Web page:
While this rhetoric may sound hyperbolic, it is soundly rooted in both social science and common sense. Imagine I told you at age 18 that your (paid) working life would be full of unpredictable and often ill-timed interruptions. That there’s a solid chance you will be out of the labor force altogether or unable to take on demanding work responsibilities for years at a time.
Maybe you’d still land exactly where you are today: same career, same partner, same family structure. But there’s a good chance you would have made different choices. Maybe you wouldn’t have bothered with grad school. Maybe you would’ve avoided the competitive fields (law, consulting, academia, etc.) with “up-or-out” moments that coincide with peak childbearing years. Maybe you would have put off marriage (and sex) until after you achieved certain career goals.
Claudia Goldin’s research offers fascinating data to undergird this thought experiment. In her recent book Career and Family,2 Goldin documents massive changes in how college-graduate women have organized their lives over the past century. For the earliest cohort of women she studies—operating before the Pill, the IUD, and the legal abortion—marriage and its concomitant family responsibilities were incompatible with ambitious career goals. High-achieving women by and large didn’t marry or, if they did, they married later in life (and, not coincidentally, beyond their reproductive years).
Mid-century cohorts experimented with sequencing: they pursued a job before they started a family, or they married young, got their children out of the way, and then attempted a return to the workforce. Either way, they made relatively limited inroads in the most competitive and lucrative professional fields dominated by men.
A lot has changed in the ensuing decades. Reproductive rights are not a panacea for all that ails women. But they are a key prerequisite for the trends Goldin documents among the most recent cohorts of women with BAs. These women are increasingly finding ways to combine high-powered careers with marriage and motherhood, thanks (in part) to access to contraception and abortion in their younger years and fertility treatments in their later years.3
I bring up college women not because they are the ones who stand to lose the most from this ruling; far from it. Rather—and consistent with my understanding of readers’ demographics—I want to challenge a mistaken notion I once held that I would be fine regardless of the eventual outcome of abortion debates. In the narrowest sense, sure, probably: if I needed an abortion, I could probably find a way to get one safely. But as Rebecca Traister writes in the brilliantly titled piece, “The Limits of Privilege in a Post-Roe World”:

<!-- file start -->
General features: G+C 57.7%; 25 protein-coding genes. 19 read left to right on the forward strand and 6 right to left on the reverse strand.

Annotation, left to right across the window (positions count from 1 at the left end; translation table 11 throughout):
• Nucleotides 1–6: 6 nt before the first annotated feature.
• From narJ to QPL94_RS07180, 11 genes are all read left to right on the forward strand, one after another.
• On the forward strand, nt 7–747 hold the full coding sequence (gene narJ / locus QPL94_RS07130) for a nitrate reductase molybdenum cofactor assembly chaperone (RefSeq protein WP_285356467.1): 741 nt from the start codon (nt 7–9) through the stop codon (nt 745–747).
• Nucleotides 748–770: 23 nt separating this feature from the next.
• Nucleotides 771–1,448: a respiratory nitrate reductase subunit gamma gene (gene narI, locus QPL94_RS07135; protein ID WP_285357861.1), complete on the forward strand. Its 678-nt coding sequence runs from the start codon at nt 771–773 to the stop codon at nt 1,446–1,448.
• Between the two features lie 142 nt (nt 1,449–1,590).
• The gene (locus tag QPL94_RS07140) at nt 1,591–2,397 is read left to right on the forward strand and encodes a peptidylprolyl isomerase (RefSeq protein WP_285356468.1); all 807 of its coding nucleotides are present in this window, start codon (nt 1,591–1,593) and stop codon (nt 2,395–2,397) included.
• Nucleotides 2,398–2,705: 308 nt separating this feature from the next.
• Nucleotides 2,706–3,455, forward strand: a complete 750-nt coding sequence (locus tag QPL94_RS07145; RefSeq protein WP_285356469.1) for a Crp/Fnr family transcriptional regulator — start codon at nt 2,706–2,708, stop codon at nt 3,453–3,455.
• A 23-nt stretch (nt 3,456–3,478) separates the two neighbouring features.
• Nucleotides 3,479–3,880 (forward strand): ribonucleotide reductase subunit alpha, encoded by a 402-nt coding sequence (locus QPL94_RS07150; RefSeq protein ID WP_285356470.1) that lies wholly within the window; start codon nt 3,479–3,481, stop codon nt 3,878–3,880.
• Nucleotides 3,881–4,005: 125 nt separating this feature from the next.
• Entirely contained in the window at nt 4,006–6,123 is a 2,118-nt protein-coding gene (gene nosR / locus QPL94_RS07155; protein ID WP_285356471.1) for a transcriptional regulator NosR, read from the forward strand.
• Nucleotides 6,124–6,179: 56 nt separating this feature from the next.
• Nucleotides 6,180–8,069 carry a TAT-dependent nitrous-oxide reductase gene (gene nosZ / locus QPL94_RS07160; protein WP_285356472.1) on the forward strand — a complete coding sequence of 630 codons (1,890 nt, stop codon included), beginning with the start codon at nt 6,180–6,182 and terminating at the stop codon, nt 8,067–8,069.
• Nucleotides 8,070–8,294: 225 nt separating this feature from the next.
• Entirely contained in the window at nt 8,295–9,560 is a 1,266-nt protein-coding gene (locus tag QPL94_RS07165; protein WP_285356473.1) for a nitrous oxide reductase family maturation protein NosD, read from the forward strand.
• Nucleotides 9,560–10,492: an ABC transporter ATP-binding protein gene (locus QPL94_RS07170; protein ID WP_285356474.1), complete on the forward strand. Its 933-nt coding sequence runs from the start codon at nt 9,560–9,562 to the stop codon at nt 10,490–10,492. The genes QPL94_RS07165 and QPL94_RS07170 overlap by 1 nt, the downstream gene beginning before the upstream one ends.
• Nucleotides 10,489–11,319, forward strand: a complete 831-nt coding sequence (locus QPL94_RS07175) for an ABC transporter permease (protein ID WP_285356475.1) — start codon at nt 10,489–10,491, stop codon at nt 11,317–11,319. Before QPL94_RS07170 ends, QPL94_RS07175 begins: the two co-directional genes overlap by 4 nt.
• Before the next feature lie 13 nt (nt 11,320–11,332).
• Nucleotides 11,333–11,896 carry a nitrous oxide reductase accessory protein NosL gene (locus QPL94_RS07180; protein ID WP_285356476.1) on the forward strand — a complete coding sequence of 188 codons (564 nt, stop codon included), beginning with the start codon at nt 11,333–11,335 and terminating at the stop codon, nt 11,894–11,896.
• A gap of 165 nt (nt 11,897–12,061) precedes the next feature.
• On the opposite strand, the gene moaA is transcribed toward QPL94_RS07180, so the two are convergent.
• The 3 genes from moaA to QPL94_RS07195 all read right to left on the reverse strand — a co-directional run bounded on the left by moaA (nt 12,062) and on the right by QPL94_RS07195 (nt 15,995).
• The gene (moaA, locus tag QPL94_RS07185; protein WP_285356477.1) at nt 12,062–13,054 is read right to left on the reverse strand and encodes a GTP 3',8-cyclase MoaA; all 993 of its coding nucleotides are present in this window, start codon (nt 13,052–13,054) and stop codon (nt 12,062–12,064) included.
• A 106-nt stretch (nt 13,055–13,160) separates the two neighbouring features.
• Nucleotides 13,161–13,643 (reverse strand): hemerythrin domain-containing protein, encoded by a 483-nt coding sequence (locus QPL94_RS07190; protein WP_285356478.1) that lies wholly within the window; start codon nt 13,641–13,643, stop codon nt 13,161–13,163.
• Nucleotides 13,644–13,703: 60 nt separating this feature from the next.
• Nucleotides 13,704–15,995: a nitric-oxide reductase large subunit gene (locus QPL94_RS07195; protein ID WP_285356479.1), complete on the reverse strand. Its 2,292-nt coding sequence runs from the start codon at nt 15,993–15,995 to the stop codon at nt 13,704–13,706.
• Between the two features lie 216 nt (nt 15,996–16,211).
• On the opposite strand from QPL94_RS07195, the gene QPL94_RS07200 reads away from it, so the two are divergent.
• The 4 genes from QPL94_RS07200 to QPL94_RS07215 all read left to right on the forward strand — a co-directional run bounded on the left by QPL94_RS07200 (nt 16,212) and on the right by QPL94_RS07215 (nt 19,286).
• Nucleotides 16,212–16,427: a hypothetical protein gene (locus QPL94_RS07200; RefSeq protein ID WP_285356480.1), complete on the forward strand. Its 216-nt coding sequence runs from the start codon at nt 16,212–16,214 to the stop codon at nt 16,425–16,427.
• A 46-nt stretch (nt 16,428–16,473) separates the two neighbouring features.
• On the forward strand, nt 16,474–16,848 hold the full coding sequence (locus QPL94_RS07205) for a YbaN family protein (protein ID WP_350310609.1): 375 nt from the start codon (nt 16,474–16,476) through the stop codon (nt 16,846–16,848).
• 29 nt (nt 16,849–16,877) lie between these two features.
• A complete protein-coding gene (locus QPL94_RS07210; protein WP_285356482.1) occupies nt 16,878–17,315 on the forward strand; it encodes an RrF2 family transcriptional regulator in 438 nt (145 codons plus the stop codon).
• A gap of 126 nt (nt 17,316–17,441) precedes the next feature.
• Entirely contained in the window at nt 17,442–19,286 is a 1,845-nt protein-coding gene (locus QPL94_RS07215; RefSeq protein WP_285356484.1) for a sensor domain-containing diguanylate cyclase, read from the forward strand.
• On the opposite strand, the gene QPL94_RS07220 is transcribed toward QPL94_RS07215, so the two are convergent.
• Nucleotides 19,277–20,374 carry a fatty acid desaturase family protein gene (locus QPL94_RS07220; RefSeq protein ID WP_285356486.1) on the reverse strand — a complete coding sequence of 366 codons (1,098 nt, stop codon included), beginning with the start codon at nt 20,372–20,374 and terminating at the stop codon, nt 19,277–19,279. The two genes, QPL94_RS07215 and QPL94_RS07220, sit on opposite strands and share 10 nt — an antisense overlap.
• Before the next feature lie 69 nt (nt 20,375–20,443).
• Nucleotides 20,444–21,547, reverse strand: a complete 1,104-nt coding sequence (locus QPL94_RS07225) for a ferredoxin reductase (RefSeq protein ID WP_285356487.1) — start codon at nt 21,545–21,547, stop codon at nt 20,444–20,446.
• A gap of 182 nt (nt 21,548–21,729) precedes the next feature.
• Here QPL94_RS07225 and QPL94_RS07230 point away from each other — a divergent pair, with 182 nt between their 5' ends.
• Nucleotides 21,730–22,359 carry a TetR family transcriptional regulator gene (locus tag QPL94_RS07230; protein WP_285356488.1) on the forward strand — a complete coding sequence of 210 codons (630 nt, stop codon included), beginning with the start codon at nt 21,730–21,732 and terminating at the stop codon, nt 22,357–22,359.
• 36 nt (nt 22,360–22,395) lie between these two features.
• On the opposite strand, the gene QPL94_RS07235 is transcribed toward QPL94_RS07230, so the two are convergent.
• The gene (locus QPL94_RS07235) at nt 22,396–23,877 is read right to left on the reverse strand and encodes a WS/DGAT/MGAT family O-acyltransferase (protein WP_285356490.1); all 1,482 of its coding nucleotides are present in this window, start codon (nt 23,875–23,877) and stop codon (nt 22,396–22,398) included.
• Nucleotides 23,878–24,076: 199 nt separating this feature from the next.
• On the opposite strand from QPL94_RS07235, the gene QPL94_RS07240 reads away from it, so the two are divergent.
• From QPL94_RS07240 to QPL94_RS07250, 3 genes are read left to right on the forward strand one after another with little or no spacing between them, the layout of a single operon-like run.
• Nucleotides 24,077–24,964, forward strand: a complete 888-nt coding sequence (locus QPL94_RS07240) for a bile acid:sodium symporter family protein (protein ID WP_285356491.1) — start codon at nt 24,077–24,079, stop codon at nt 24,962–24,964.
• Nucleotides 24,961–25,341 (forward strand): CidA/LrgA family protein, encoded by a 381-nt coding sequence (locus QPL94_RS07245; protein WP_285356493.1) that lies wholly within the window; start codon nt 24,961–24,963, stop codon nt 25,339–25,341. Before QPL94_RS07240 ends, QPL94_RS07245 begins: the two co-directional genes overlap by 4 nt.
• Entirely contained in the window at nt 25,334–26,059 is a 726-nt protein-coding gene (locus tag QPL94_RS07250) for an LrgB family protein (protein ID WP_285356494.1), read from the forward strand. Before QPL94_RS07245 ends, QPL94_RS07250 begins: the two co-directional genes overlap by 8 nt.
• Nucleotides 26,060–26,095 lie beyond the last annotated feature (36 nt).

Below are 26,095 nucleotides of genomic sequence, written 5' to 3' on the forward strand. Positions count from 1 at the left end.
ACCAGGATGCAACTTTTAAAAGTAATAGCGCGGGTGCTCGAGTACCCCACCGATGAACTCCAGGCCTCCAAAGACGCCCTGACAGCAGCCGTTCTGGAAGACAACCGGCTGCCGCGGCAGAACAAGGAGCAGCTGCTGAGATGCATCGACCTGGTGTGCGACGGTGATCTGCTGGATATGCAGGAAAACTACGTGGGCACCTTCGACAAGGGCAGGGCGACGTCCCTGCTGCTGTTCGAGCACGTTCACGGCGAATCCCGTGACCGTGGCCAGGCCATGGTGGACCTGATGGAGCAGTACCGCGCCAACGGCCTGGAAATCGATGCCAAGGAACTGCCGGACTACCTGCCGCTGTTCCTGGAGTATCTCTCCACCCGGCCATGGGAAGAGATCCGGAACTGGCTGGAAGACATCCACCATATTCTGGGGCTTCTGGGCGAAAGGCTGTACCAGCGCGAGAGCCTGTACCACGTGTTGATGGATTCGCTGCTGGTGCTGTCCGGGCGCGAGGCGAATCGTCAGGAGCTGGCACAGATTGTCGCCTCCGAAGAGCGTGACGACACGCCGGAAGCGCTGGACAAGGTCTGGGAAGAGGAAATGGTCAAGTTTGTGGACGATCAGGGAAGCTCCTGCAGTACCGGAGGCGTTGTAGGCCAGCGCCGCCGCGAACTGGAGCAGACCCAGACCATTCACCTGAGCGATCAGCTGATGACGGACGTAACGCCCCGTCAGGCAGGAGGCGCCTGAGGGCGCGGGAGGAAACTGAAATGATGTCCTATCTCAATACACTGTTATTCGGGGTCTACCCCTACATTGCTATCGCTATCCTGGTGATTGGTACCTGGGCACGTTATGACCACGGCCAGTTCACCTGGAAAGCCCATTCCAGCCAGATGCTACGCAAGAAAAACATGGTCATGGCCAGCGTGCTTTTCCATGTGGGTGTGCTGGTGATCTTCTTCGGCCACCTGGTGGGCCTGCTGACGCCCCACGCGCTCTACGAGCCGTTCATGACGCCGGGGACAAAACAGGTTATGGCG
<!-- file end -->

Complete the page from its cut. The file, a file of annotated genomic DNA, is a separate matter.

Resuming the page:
The message that privileged women will be just fine is inaccurate and...its repetition, while well-meaning, is counterproductive to the task of readying an unprepared public for massive and terrifying shifts....Because while circumstances will certainly be graver and more perilous for the already vulnerable, the reality is that everything is about to change, for everyone, in one way or another, and to muffle that alarm is an error, factually, practically, and politically.
The Dobbs decision is about all of us: the reproductive rights that underpinned many, many people’s life planning are gone or in jeopardy. Now is not the time for complacency.
Yes, the vast majority of people who can get pregnant are women, but this is not exclusively the case. I’ve chosen the perhaps awkward middle ground of sometimes referring simply to “women” and sometimes spelling out the wider range of people impacted. I found this piece helpful as a way to start thinking about some of the tradeoffs inherent in using (cis)gendered language.
Maddeningly, I took detailed notes on the book when I read it earlier this year but can’t seem to locate them; nor do I have access to my copy of the book right now. Sincere apologies if I am misremembering something!
Even if the mythical goal of seamlessly combining career and family remains out of reach for most, women have made some strides. Of course, LARCs, abortions, and assisted reproductive technologies (i.e., treatments for infertility) are often prohibitively expensive if not covered by health insurance. And because the quality of insurance plans is correlated with employment and socioeconomic status, among many other factors, these family planning tools are far from universally accessible.